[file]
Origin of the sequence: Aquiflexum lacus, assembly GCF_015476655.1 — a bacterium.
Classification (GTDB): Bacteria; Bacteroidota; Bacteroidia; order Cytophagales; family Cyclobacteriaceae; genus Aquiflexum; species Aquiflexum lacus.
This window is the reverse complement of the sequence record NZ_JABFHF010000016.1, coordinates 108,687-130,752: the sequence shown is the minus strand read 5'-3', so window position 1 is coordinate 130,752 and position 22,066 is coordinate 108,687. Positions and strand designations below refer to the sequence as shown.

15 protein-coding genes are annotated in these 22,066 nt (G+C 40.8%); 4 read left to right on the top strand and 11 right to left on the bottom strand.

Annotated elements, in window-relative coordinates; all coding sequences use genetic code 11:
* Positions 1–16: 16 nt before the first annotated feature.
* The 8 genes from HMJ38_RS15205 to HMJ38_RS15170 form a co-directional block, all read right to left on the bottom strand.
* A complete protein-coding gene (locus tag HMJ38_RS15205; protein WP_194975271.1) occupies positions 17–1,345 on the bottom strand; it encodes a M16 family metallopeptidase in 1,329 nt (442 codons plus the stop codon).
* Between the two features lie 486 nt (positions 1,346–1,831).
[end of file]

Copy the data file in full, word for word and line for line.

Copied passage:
Origin of the sequence: Aquiflexum lacus, assembly GCF_015476655.1 — a bacterium.
Classification (GTDB): Bacteria; Bacteroidota; Bacteroidia; order Cytophagales; family Cyclobacteriaceae; genus Aquiflexum; species Aquiflexum lacus.
This window is the reverse complement of the sequence record NZ_JABFHF010000016.1, coordinates 108,687-130,752: the sequence shown is the minus strand read 5'-3', so window position 1 is coordinate 130,752 and position 22,066 is coordinate 108,687. Positions and strand designations below refer to the sequence as shown.

15 protein-coding genes are annotated in these 22,066 nt (G+C 40.8%); 4 read left to right on the top strand and 11 right to left on the bottom strand.

Annotated elements, in window-relative coordinates; all coding sequences use genetic code 11:
* Positions 1–16: 16 nt before the first annotated feature.
* The 8 genes from HMJ38_RS15205 to HMJ38_RS15170 form a co-directional block, all read right to left on the bottom strand.
* A complete protein-coding gene (locus tag HMJ38_RS15205; protein WP_194975271.1) occupies positions 17–1,345 on the bottom strand; it encodes a M16 family metallopeptidase in 1,329 nt (442 codons plus the stop codon).
* Between the two features lie 486 nt (positions 1,346–1,831).